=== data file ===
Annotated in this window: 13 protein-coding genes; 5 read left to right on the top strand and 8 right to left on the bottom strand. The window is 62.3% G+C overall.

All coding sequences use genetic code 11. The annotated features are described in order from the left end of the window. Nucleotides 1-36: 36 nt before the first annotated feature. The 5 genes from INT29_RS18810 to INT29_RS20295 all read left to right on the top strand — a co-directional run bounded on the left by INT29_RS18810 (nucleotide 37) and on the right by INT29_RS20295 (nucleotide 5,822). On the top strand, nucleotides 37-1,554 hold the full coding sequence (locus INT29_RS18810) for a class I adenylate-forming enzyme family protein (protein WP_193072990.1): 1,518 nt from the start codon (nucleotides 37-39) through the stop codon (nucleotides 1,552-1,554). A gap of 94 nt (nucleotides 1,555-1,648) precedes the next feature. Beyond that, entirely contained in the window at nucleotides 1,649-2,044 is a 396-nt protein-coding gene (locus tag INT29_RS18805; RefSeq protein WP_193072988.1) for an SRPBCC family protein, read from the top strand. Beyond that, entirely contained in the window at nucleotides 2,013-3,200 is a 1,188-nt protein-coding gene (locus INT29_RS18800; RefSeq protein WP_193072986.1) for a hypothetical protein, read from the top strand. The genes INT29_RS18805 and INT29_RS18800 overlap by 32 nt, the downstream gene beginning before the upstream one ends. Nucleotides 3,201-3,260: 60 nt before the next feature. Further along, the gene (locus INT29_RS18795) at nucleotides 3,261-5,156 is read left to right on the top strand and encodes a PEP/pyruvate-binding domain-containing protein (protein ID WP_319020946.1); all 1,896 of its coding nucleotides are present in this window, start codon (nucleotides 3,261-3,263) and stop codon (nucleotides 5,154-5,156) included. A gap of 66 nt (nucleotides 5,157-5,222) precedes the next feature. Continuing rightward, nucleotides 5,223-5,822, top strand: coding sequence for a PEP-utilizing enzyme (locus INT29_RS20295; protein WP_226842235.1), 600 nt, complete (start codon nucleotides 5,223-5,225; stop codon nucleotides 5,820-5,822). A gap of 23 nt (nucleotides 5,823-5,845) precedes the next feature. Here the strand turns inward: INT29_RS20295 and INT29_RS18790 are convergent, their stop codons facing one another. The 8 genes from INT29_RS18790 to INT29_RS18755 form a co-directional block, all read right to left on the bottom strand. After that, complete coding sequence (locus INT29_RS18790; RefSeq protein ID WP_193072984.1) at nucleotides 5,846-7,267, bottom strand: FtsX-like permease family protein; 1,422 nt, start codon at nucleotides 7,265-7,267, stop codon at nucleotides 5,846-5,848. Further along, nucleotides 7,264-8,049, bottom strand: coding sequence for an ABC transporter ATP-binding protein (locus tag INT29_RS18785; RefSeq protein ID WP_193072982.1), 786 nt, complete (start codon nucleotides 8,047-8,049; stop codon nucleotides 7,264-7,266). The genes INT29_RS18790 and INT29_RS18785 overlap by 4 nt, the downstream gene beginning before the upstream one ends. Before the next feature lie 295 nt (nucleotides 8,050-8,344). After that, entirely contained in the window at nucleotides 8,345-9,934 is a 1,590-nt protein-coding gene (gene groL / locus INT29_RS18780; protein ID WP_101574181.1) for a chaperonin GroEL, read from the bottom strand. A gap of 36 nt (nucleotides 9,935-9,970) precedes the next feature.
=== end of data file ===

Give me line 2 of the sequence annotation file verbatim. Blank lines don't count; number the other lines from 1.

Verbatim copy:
All coding sequences use genetic code 11. The annotated features are described in order from the left end of the window. Nucleotides 1-36: 36 nt before the first annotated feature. The 5 genes from INT29_RS18810 to INT29_RS20295 all read left to right on the top strand — a co-directional run bounded on the left by INT29_RS18810 (nucleotide 37) and on the right by INT29_RS20295 (nucleotide 5,822). On the top strand, nucleotides 37-1,554 hold the full coding sequence (locus INT29_RS18810) for a class I adenylate-forming enzyme family protein (protein WP_193072990.1): 1,518 nt from the start codon (nucleotides 37-39) through the stop codon (nucleotides 1,552-1,554). A gap of 94 nt (nucleotides 1,555-1,648) precedes the next feature. Beyond that, entirely contained in the window at nucleotides 1,649-2,044 is a 396-nt protein-coding gene (locus tag INT29_RS18805; RefSeq protein WP_193072988.1) for an SRPBCC family protein, read from the top strand. Beyond that, entirely contained in the window at nucleotides 2,013-3,200 is a 1,188-nt protein-coding gene (locus INT29_RS18800; RefSeq protein WP_193072986.1) for a hypothetical protein, read from the top strand. The genes INT29_RS18805 and INT29_RS18800 overlap by 32 nt, the downstream gene beginning before the upstream one ends. Nucleotides 3,201-3,260: 60 nt before the next feature. Further along, the gene (locus INT29_RS18795) at nucleotides 3,261-5,156 is read left to right on the top strand and encodes a PEP/pyruvate-binding domain-containing protein (protein ID WP_319020946.1); all 1,896 of its coding nucleotides are present in this window, start codon (nucleotides 3,261-3,263) and stop codon (nucleotides 5,154-5,156) included. A gap of 66 nt (nucleotides 5,157-5,222) precedes the next feature. Continuing rightward, nucleotides 5,223-5,822, top strand: coding sequence for a PEP-utilizing enzyme (locus INT29_RS20295; protein WP_226842235.1), 600 nt, complete (start codon nucleotides 5,223-5,225; stop codon nucleotides 5,820-5,822). A gap of 23 nt (nucleotides 5,823-5,845) precedes the next feature. Here the strand turns inward: INT29_RS20295 and INT29_RS18790 are convergent, their stop codons facing one another. The 8 genes from INT29_RS18790 to INT29_RS18755 form a co-directional block, all read right to left on the bottom strand. After that, complete coding sequence (locus INT29_RS18790; RefSeq protein ID WP_193072984.1) at nucleotides 5,846-7,267, bottom strand: FtsX-like permease family protein; 1,422 nt, start codon at nucleotides 7,265-7,267, stop codon at nucleotides 5,846-5,848. Further along, nucleotides 7,264-8,049, bottom strand: coding sequence for an ABC transporter ATP-binding protein (locus tag INT29_RS18785; RefSeq protein ID WP_193072982.1), 786 nt, complete (start codon nucleotides 8,047-8,049; stop codon nucleotides 7,264-7,266). The genes INT29_RS18790 and INT29_RS18785 overlap by 4 nt, the downstream gene beginning before the upstream one ends. Before the next feature lie 295 nt (nucleotides 8,050-8,344). After that, entirely contained in the window at nucleotides 8,345-9,934 is a 1,590-nt protein-coding gene (gene groL / locus INT29_RS18780; protein ID WP_101574181.1) for a chaperonin GroEL, read from the bottom strand. A gap of 36 nt (nucleotides 9,935-9,970) precedes the next feature.